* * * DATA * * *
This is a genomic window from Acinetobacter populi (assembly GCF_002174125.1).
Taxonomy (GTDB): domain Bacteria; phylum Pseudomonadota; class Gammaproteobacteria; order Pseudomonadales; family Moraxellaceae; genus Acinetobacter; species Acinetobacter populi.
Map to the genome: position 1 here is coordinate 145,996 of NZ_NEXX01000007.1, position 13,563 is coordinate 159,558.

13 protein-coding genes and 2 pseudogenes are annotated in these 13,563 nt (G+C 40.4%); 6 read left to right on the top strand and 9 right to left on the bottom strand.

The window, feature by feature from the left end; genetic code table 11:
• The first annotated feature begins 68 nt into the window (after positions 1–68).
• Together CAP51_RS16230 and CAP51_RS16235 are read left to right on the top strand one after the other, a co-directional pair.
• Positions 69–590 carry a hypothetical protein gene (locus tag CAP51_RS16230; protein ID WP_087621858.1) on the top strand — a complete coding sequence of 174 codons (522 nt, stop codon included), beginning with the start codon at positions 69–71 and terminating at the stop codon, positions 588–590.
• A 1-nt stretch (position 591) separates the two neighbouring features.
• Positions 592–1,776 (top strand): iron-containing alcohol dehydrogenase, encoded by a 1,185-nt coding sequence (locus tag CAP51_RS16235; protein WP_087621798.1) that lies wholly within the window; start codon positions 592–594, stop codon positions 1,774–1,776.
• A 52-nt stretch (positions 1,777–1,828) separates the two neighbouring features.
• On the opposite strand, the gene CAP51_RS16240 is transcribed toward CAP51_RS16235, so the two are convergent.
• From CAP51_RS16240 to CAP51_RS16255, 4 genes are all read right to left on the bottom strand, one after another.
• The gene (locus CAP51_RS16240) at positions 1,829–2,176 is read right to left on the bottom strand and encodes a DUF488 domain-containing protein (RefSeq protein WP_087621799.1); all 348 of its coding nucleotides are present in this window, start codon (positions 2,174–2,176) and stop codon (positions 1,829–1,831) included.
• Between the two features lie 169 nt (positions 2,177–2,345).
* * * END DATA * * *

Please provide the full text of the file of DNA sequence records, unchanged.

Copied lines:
This is a genomic window from Acinetobacter populi (assembly GCF_002174125.1).
Taxonomy (GTDB): domain Bacteria; phylum Pseudomonadota; class Gammaproteobacteria; order Pseudomonadales; family Moraxellaceae; genus Acinetobacter; species Acinetobacter populi.
Map to the genome: position 1 here is coordinate 145,996 of NZ_NEXX01000007.1, position 13,563 is coordinate 159,558.

13 protein-coding genes and 2 pseudogenes are annotated in these 13,563 nt (G+C 40.4%); 6 read left to right on the top strand and 9 right to left on the bottom strand.

The window, feature by feature from the left end; genetic code table 11:
• The first annotated feature begins 68 nt into the window (after positions 1–68).
• Together CAP51_RS16230 and CAP51_RS16235 are read left to right on the top strand one after the other, a co-directional pair.
• Positions 69–590 carry a hypothetical protein gene (locus tag CAP51_RS16230; protein ID WP_087621858.1) on the top strand — a complete coding sequence of 174 codons (522 nt, stop codon included), beginning with the start codon at positions 69–71 and terminating at the stop codon, positions 588–590.
• A 1-nt stretch (position 591) separates the two neighbouring features.
• Positions 592–1,776 (top strand): iron-containing alcohol dehydrogenase, encoded by a 1,185-nt coding sequence (locus tag CAP51_RS16235; protein WP_087621798.1) that lies wholly within the window; start codon positions 592–594, stop codon positions 1,774–1,776.
• A 52-nt stretch (positions 1,777–1,828) separates the two neighbouring features.
• On the opposite strand, the gene CAP51_RS16240 is transcribed toward CAP51_RS16235, so the two are convergent.
• From CAP51_RS16240 to CAP51_RS16255, 4 genes are all read right to left on the bottom strand, one after another.
• The gene (locus CAP51_RS16240) at positions 1,829–2,176 is read right to left on the bottom strand and encodes a DUF488 domain-containing protein (RefSeq protein WP_087621799.1); all 348 of its coding nucleotides are present in this window, start codon (positions 2,174–2,176) and stop codon (positions 1,829–1,831) included.
• Between the two features lie 169 nt (positions 2,177–2,345).